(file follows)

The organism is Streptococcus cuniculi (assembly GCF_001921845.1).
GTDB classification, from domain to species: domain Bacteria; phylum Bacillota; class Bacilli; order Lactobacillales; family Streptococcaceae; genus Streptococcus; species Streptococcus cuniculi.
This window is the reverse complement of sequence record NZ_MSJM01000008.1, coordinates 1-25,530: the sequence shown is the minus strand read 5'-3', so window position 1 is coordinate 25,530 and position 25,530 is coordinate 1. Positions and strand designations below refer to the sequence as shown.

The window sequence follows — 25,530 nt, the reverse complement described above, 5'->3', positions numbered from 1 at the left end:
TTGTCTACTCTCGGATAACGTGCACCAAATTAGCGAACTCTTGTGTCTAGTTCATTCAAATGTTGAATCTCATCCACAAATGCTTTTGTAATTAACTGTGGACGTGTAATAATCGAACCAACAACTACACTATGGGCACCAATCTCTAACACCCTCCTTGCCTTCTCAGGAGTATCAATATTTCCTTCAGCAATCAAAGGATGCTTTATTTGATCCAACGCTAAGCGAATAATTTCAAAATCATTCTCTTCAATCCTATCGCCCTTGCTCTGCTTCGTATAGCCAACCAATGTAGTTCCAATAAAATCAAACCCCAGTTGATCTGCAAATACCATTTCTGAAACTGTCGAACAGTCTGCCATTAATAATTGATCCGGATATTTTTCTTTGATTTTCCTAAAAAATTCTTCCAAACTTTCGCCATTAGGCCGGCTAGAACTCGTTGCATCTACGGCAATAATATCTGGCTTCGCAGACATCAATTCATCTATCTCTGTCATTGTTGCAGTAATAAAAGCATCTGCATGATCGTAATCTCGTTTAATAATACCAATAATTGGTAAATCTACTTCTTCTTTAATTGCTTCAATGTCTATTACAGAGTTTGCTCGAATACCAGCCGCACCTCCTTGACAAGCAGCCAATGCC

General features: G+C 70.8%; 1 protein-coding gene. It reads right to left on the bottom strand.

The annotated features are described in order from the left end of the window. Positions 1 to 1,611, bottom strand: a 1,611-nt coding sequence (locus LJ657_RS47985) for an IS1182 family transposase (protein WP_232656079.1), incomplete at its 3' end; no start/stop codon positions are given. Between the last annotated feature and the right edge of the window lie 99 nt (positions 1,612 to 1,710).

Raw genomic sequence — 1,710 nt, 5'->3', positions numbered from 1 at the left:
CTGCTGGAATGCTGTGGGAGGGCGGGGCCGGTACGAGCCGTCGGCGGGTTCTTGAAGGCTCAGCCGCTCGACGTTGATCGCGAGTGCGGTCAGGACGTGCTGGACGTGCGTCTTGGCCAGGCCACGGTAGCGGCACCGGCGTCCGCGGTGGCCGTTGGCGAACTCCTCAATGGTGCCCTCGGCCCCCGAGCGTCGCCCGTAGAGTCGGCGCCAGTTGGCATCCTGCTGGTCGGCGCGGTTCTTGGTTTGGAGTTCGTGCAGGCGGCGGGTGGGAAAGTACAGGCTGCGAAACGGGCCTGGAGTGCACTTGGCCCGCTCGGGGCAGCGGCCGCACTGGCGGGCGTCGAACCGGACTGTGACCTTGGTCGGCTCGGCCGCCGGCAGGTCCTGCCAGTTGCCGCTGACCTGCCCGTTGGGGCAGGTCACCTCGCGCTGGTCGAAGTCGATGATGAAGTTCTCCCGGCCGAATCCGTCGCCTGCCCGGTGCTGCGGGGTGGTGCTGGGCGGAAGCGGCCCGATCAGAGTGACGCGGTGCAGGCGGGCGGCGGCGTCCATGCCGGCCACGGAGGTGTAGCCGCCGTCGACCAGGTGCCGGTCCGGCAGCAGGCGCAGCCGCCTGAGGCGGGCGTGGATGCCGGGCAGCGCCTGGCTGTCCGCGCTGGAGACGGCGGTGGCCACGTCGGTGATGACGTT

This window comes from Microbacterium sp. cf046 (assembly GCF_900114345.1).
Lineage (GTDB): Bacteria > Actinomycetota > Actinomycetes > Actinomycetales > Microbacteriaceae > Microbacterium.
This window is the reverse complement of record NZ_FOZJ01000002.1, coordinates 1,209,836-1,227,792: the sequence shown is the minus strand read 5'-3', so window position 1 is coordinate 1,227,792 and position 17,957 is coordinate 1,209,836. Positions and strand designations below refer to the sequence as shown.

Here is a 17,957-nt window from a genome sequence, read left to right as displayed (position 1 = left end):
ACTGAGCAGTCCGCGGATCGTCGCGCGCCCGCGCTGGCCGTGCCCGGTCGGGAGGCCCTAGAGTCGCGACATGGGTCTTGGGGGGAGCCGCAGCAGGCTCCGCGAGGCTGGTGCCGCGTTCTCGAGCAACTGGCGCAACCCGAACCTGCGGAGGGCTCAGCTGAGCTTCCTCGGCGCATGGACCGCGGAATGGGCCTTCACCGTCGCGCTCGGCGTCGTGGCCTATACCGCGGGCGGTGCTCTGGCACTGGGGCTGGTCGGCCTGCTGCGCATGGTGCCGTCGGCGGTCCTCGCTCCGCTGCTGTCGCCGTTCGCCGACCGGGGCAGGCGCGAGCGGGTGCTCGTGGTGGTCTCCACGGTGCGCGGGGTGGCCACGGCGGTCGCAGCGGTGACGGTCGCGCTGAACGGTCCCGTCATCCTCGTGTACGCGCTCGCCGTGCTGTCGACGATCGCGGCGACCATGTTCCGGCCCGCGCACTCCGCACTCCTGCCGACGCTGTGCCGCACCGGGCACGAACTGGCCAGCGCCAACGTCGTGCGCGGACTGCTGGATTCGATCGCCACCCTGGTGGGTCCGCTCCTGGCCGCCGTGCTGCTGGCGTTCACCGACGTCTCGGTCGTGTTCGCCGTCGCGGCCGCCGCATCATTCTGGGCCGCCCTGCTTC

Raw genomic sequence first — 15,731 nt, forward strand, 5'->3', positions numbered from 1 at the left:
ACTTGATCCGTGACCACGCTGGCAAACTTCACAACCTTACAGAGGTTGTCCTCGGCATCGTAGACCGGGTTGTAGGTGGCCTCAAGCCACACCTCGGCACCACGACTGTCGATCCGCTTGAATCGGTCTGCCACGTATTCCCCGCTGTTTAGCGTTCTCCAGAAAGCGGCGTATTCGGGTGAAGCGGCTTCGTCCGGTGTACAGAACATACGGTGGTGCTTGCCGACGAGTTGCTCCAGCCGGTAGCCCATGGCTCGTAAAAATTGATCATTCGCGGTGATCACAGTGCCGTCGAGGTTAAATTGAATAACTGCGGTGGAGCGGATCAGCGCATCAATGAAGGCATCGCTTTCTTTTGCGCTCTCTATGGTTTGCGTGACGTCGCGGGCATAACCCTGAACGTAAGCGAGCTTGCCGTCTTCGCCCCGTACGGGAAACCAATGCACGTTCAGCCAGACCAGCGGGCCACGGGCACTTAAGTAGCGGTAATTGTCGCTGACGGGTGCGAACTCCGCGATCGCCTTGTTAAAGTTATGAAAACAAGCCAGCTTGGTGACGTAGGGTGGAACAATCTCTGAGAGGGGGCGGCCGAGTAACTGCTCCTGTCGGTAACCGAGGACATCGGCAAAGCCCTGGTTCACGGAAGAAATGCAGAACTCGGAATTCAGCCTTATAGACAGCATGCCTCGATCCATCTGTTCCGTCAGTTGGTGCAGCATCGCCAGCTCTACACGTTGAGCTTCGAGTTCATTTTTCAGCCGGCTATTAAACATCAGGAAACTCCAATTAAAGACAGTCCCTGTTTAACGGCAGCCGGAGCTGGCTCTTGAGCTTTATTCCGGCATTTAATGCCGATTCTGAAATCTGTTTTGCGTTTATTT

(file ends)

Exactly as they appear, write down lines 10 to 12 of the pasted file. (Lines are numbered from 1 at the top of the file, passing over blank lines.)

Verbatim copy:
This window comes from Microbacterium sp. cf046 (assembly GCF_900114345.1).
Lineage (GTDB): Bacteria > Actinomycetota > Actinomycetes > Actinomycetales > Microbacteriaceae > Microbacterium.
This window is the reverse complement of record NZ_FOZJ01000002.1, coordinates 1,209,836-1,227,792: the sequence shown is the minus strand read 5'-3', so window position 1 is coordinate 1,227,792 and position 17,957 is coordinate 1,209,836. Positions and strand designations below refer to the sequence as shown.